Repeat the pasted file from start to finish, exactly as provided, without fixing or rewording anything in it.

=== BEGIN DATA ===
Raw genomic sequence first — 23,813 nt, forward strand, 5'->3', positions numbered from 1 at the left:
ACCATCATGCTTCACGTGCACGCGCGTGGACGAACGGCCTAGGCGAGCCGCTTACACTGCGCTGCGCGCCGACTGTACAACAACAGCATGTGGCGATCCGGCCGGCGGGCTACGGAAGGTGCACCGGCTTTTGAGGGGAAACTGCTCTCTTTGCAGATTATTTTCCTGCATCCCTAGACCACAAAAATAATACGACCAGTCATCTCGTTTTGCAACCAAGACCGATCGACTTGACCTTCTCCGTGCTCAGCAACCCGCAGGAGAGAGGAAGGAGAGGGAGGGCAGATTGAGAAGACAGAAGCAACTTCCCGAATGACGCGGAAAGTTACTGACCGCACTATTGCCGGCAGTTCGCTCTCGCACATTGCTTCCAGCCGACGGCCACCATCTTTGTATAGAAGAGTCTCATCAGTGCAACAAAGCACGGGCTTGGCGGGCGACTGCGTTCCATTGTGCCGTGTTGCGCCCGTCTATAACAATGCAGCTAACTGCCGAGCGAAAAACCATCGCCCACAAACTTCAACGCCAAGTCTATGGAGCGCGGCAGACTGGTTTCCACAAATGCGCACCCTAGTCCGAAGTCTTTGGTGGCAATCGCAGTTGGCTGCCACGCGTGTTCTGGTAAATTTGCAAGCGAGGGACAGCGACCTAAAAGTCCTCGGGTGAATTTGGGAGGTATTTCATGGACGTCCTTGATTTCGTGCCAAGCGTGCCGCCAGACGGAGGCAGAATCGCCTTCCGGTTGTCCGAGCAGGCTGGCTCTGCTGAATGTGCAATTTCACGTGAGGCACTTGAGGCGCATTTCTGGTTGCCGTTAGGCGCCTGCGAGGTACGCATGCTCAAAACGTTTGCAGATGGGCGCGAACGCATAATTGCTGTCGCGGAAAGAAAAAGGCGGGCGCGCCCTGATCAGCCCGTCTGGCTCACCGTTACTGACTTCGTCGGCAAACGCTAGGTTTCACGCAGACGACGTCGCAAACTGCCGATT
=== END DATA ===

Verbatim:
Raw genomic sequence first — 23,813 nt, forward strand, 5'->3', positions numbered from 1 at the left:
ACCATCATGCTTCACGTGCACGCGCGTGGACGAACGGCCTAGGCGAGCCGCTTACACTGCGCTGCGCGCCGACTGTACAACAACAGCATGTGGCGATCCGGCCGGCGGGCTACGGAAGGTGCACCGGCTTTTGAGGGGAAACTGCTCTCTTTGCAGATTATTTTCCTGCATCCCTAGACCACAAAAATAATACGACCAGTCATCTCGTTTTGCAACCAAGACCGATCGACTTGACCTTCTCCGTGCTCAGCAACCCGCAGGAGAGAGGAAGGAGAGGGAGGGCAGATTGAGAAGACAGAAGCAACTTCCCGAATGACGCGGAAAGTTACTGACCGCACTATTGCCGGCAGTTCGCTCTCGCACATTGCTTCCAGCCGACGGCCACCATCTTTGTATAGAAGAGTCTCATCAGTGCAACAAAGCACGGGCTTGGCGGGCGACTGCGTTCCATTGTGCCGTGTTGCGCCCGTCTATAACAATGCAGCTAACTGCCGAGCGAAAAACCATCGCCCACAAACTTCAACGCCAAGTCTATGGAGCGCGGCAGACTGGTTTCCACAAATGCGCACCCTAGTCCGAAGTCTTTGGTGGCAATCGCAGTTGGCTGCCACGCGTGTTCTGGTAAATTTGCAAGCGAGGGACAGCGACCTAAAAGTCCTCGGGTGAATTTGGGAGGTATTTCATGGACGTCCTTGATTTCGTGCCAAGCGTGCCGCCAGACGGAGGCAGAATCGCCTTCCGGTTGTCCGAGCAGGCTGGCTCTGCTGAATGTGCAATTTCACGTGAGGCACTTGAGGCGCATTTCTGGTTGCCGTTAGGCGCCTGCGAGGTACGCATGCTCAAAACGTTTGCAGATGGGCGCGAACGCATAATTGCTGTCGCGGAAAGAAAAAGGCGGGCGCGCCCTGATCAGCCCGTCTGGCTCACCGTTACTGACTTCGTCGGCAAACGCTAGGTTTCACGCAGACGACGTCGCAAACTGCCGATT